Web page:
The main findings of our study, with a total of 160 patients undergoing transfemoral PCI for complex lesions, are as follows: (1) immediate administration of protamine resulted in significantly lower rates of the composite of in-hospital death, MI, stent thrombosis, stroke/systemic embolism, bleeding requiring blood transfusion, and vascular access complications; (2) use of protamine after PCI was safe with lower rates of hematoma and without increasing any stent thrombosis and MI; and (3) patients with protamine administration had significantly shorter hospital stays than patients without protamine.

Although the incidence of bleeding complications after PCI has been decreasing, it remains the main challenge in complex PCI, which requires a femoral approach, larger sheath size, and more prolonged ACT. Stent thrombosis is a rare but serious complication of complex PCI due to procedure-related factors, such as bifurcation, long calcified lesions, and CTO [10].

Protamine has been used clinically for prompt reversal of the anticoagulant effect of heparin. Although protamine has been widely used in cardiovascular surgery [11] for a long time, it is underused for PCI because of the possible increase in the chances of hyperacute stent thrombosis, heparin rebound, and the potential for allergic or anaphylactic reactions [12]. Nevertheless, some studies have investigated the safety of protamine use following PCI. De Luca et al. [5] performed a meta-analysis of randomized and non-randomized trials from 1990 to 2009 to evaluate the safety and benefits of protamine administration after coronary angiography, including bare-metal stents and first-generation DES. In this meta-analysis of 6762 patients, the rates of short-term mortality and MI were similar in both groups, with a significant reduction in major bleeding complications in patients receiving protamine. Yamamoto et al. [6] showed the safety of protamine following elective transfemoral PCI with the second-generation DES. They showed that the use of protamine after manual compression following elective transfemoral PCI was associated with fewer bleeding complications and protamine-treated patients did not sustain higher rates of stent thrombosis than non-protamine-treated patients, despite using DES. However, Yamamoto et al. [6] excluded patients with ACS who had a higher risk of bleeding and thrombosis than those with stable angina and did not describe the complexity of the lesion. In our study, we included patients who underwent only complex PCI, and more than 90% of the patients had ACS. Our study suggests that the administration of protamine is safe and does not increase the risk of stent thrombosis or MI.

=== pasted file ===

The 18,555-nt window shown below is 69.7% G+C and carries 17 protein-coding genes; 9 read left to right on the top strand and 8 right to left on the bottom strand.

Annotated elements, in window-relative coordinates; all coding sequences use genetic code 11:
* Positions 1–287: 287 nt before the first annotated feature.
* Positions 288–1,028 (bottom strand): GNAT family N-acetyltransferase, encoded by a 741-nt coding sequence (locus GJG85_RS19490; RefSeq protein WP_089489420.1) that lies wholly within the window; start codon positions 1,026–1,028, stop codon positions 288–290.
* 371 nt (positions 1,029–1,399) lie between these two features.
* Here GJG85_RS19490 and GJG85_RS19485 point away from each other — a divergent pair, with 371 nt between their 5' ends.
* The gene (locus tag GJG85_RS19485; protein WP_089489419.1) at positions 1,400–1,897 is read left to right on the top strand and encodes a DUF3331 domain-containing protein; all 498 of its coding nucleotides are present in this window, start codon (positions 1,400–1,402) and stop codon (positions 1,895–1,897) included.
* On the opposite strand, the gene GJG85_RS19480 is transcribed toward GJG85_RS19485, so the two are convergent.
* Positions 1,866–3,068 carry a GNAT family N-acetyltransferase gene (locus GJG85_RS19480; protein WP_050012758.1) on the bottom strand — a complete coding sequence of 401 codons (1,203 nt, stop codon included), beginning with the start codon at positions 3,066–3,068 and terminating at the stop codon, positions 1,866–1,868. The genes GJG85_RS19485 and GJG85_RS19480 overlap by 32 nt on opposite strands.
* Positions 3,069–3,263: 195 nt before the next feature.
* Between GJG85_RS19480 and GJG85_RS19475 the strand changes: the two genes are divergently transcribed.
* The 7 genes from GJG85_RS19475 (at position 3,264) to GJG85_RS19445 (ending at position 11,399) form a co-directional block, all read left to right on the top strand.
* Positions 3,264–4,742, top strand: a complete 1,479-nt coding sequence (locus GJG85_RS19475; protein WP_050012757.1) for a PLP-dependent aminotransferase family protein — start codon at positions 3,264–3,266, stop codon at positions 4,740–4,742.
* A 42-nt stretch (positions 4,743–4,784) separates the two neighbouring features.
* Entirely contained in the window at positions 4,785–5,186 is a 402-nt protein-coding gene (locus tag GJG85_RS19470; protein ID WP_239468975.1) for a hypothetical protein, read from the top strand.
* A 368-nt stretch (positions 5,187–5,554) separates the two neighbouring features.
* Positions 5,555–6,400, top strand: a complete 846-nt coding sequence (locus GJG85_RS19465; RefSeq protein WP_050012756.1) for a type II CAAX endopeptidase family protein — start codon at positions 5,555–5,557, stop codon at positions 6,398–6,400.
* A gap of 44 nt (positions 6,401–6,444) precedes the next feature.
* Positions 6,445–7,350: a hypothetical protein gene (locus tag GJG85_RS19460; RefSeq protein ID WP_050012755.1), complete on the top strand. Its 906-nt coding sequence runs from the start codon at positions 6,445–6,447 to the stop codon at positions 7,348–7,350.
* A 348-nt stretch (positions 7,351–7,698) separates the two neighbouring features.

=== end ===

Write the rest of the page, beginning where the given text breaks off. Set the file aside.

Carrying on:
Despite the inclusion of patients who underwent complex PCI with high anatomical risk, the reasons for the absence of stent thrombosis events in the protamine group should be considered. First, at the time of PCI, we only included patients who were already treated with DAPT, including new-generation P2Y12 inhibitors such as ticagrelor or prasugrel. DAPT has been established as a standard-of-care treatment for preventing stent- and non-stent-related ischemic events after PCI with DES [13,14,15]. Stent thrombosis appears to be significantly affected by the potency and rapidity of antiplatelet therapy, and the lack or delayed effect of antiplatelet agents has consistently been associated with a higher risk of stent thrombosis [16]. Compared with clopidogrel, ticagrelor and prasugrel, which have greater potency and faster action in inhibiting adenosine diphosphate–induced platelet aggregation; thus, they can reduce stent thrombosis regardless of stent type, the timing of stent thrombosis, and ACS [17, 18]. Second, all patients in our study used second-generation DES, which has a lower rate of stent thrombosis than first-generation DES. First-generation DES platforms, which have relatively thick struts, durable polymer coating that can cause peri-strut inflammation, and paclitaxel that may cause delayed endothelial recovery, were associated with late and very late stent thrombosis [19, 20]. However, second-generation DES platforms have lower thrombogenicity due to more flexible and thinner struts, more biocompatible or biodegradable polymers, and limus drugs decrease neointimal response and increase re-endothelialization [21, 22]. Third, IVUS-guided PCI was performed in all patients in our study. PCI for complex lesions such as small-vessel disease, bifurcation, and long or highly calcified lesions is associated with a higher risk of malapposition, incomplete lesion coverage, under-expansion, and the likelihood of a slower or non-uniform pattern of endothelialization compared with simple PCI. In our study, optimal PCI with proper stent sizing and stent deployment using pre-intervention and post-intervention IVUS contributed to the reduction of stent thrombosis by aiming at no residual narrowing, absence of dissections, complete stent expansion, and good stent apposition [10, 23, 24].

This study had several limitations that should be addressed. This was a retrospective, non-randomized, single-center study. However, to the best of our knowledge, this is the first study to evaluate patients receiving heparin reversal with protamine for complex PCI. In addition, the relatively small study population may have affected the outcome. The cumulative incidence of stent thrombosis with DES at one year was very low at less than 1% [24]; therefore, the incidence of stent thrombosis may have been underestimated due to the small number of patients in this study. Anaphylactic reactions to protamine may also have been underestimated due to the small study population because they were very rare (< 1%) and less likely to occur without protamine-containing insulin [25].

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